I caught a flight nearly two weeks ago to my sister’s house several states away from my school, and though flights are cheap now, the plane ticket (and the bus ticket to get to the airport) still cost me more than my phone bill will this month and next month combined. The rest of my savings will have to go to my bills, and that will last me another month and a half. With no one and nothing to fall back on, I will have to find a job in May, no matter how bad this pandemic is then.

I resumed online classes last week, and even though I had only missed three days, the amount of work I had to catch up on seemed like I had missed a month. I have been stuck inside, disconnected from most of my support system, hours away from anything or anyone I really know. I didn’t grow up with my older sister, and it seems like we have a world between us.

I’m struggling with adjusting to online classes, because it’s so hard to focus on a computer while I have so many things to worry about – will I not be able to pay some of my bills? Will I continue to have housing, or will my sister get annoyed with me and kick me out? Will my elderly foster mom die from this? Will my mental health stability, which I have worked so hard to achieve after years of abuse and self-hatred and self-harm, survive this? Will my biological parents contact me again asking me for money?

My caseworker initiated a request for me to get Chafee funds to help with my bills. I don’t know if that will come through, because my mailing address was at school and is now inactive, and I don’t know where they are forwarding my mail to. My summer plans included either working at a summer camp or getting a knee surgery I need, and neither of those are likely to happen – besides, even if I could have my knee surgery, I no longer have enough savings I need to cover my bills while I am unable to work.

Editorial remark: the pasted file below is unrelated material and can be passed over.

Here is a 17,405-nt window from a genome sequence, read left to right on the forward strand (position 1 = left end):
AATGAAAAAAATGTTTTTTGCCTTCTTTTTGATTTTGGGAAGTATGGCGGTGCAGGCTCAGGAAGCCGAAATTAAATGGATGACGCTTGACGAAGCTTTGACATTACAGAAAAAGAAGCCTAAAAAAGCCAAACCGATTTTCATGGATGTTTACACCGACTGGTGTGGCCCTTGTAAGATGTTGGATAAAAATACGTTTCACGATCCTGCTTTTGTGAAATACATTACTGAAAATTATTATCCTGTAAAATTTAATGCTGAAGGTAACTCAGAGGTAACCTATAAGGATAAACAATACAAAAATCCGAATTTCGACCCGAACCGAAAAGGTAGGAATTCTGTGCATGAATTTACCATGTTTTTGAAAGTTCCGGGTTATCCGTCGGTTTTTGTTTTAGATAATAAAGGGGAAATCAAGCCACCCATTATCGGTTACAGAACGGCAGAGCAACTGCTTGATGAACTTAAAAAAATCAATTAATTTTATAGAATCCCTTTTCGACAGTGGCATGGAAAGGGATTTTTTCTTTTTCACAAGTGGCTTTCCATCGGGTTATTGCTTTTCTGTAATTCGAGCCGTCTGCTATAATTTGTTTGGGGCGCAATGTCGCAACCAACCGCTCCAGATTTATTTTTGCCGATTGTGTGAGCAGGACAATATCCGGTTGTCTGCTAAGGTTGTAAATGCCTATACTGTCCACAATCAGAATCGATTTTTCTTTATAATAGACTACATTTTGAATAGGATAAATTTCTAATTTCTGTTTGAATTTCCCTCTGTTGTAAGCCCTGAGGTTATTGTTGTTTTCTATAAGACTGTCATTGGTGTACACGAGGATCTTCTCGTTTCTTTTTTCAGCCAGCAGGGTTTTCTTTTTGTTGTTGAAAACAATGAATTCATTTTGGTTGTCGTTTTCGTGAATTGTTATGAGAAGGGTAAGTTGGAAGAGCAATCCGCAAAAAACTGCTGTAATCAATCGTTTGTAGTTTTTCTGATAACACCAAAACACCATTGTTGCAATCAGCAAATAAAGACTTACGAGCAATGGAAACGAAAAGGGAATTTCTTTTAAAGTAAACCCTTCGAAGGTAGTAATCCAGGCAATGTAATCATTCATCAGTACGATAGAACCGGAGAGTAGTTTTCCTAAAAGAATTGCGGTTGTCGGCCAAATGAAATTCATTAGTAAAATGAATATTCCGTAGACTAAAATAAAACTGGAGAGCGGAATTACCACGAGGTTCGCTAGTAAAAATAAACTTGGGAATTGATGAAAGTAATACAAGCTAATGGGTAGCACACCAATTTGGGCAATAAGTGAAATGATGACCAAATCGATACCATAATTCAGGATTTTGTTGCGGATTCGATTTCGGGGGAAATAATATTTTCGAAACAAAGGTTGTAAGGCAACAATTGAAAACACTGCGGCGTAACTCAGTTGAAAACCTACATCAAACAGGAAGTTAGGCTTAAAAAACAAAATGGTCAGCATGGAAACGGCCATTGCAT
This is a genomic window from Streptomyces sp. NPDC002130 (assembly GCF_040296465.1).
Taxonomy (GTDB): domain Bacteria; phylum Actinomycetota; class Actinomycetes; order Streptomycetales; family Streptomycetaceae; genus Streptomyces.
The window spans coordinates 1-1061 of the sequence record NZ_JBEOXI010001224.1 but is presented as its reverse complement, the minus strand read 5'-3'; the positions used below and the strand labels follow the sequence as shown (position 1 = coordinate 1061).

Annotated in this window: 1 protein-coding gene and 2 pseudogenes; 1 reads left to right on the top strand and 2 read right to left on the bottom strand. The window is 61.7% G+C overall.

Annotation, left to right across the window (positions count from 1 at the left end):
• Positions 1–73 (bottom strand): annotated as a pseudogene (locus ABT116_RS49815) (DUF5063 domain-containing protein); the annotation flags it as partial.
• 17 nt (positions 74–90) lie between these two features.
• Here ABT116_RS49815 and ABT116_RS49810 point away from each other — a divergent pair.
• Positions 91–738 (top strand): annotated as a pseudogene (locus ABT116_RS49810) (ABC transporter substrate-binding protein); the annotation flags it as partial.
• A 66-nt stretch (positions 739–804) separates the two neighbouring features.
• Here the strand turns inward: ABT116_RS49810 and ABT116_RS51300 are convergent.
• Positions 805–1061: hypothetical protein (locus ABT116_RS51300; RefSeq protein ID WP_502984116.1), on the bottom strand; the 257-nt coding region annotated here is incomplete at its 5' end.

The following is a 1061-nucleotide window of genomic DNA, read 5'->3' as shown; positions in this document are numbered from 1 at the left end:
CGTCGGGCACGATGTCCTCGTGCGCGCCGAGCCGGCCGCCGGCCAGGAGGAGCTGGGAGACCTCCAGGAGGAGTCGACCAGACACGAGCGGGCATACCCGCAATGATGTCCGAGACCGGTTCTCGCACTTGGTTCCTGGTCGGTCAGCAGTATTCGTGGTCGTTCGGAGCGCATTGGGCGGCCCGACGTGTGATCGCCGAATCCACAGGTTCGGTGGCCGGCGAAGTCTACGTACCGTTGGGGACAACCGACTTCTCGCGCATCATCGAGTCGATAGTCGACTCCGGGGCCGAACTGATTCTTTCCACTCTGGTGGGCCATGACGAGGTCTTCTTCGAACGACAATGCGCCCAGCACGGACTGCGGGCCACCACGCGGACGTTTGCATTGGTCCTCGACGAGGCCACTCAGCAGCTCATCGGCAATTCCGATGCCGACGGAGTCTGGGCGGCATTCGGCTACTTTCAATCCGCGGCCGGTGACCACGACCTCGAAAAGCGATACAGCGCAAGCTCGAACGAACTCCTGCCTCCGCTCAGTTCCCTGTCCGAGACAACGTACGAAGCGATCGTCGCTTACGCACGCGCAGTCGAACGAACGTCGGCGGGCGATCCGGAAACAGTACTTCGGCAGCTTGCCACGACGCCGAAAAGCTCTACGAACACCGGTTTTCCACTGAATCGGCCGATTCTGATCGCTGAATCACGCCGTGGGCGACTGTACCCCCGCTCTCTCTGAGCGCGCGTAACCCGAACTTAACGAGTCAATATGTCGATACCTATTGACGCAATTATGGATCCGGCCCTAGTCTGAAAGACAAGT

I feel so unequipped for this – I had to figure out “adulting” by myself because foster care fails to teach you that. Just when I felt like I got the hang of it, everything I have worked so hard to achieve after aging out got tossed up into the air. I feel like my whole life has been turned upside down.

Savannah Scott went into foster care in New Hampshire when she was 15 years old. She experienced both congregate care and foster homes, and both experiences solidified her need to make a better life for herself. She started college at Plymouth State University in August 2018. Savannah is pursuing a major in nursing and a minor in child welfare and family services. She enjoys her busy life, working three part-time jobs, volunteering for various causes, and working to improve the foster care system for current and future youth in care. The impact that COVID-19 has had on her and her normal life is profound, but she knows she will get through this, just like she has overcome every other barrier in her life.